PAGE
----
relationship test, BUT:
• A person is still considered to live with the TP as a
member of the household during periods when that
person, or the TP, is temporarily absent due to special
circumstances such as illness, education, business,
vacation, military service, or placement in a nursing
home.
• Cousins can meet the relationship test for qualifying
relative only if they live with the TP for the entire year.
Lesson 3 – Filing Basics
67
Qualifying Relative – Gross Income Test
• Dependent's gross income for 2014 must be less than
the personal exemption amount ($3,950 for 2014).
• GI is all income in the form of money, property, &
services that is not exempt from tax.
• Specific examples are found in Publication 17, Personal
Exemptions & Dependents.
• Test applies only to qualifying relatives, not qualifying
children.
• State benefit payments such as welfare, Temporary
Assistance for Needy Families (TANF), food stamps,
Medicaid, or housing assistance considered support
provided by the state, not TP. Social security benefits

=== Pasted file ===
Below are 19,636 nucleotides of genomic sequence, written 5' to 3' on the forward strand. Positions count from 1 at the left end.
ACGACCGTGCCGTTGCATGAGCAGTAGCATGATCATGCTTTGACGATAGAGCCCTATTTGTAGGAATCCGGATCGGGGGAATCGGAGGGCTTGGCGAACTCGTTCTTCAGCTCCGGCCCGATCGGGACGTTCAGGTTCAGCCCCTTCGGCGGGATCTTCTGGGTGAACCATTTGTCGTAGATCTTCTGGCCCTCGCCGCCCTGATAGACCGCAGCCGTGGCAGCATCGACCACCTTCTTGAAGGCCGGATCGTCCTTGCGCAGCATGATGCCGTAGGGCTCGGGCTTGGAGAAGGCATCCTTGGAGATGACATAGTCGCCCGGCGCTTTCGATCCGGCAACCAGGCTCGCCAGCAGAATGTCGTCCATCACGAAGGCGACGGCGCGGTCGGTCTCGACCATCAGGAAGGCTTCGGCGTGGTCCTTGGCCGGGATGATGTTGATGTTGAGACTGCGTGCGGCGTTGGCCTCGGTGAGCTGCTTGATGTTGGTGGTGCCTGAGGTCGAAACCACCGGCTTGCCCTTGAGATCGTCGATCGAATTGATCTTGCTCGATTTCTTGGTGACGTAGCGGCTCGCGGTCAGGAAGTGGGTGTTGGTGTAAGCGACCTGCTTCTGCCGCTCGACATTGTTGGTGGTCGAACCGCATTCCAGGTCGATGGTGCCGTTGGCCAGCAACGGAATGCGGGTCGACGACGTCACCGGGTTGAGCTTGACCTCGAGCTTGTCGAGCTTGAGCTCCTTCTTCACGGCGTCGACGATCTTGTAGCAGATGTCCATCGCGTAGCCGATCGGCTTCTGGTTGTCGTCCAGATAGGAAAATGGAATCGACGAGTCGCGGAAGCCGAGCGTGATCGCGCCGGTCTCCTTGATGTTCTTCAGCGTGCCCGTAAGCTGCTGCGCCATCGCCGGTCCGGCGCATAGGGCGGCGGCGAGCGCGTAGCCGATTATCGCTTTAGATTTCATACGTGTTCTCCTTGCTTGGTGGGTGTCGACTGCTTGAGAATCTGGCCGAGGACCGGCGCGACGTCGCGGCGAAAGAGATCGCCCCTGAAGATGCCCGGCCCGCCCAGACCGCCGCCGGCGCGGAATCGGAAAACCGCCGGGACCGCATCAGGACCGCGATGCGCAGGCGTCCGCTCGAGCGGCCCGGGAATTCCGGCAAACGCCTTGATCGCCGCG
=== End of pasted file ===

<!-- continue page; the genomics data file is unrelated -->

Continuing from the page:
received by a child & used for support are considered
provided by the child
Lesson 3 – Filing Basics
68
Qualifying Relative – Support Test
• TP must have provided more than 50% of the person's
total support for 2014. Note that this support test is
different from the support test for a qualifying child.
• When calculating the amount of total support, TPs
should compare their contributions with the entire
amount of support the person received from all sources
(such as taxable income, tax-exempt income, & loans).
Lesson 3 – Filing Basics
69
Lesson 29 – Earned Income Credit
(EIC)
Lesson 3 – Filing Basics
70
What is the EIC?
• A refundable tax credit available to eligible TPs who do not earn high
incomes
• Qualifying TPs can receive a refund even if they have no filing
requirement, owe no tax, & had no income tax withheld
• 2014: Maximum EIC for families with three or more children is $6,143
• HEAVILY TESTED ON BASIC EXAM
Lesson 29
3 ––Filing
Earned
Basics
Income Credit (EIC)
71
Qualifying for the EIC
• Three sets of rules:
1. General eligibility rules for everyone
2. Rules for TPs with one or more qualifying children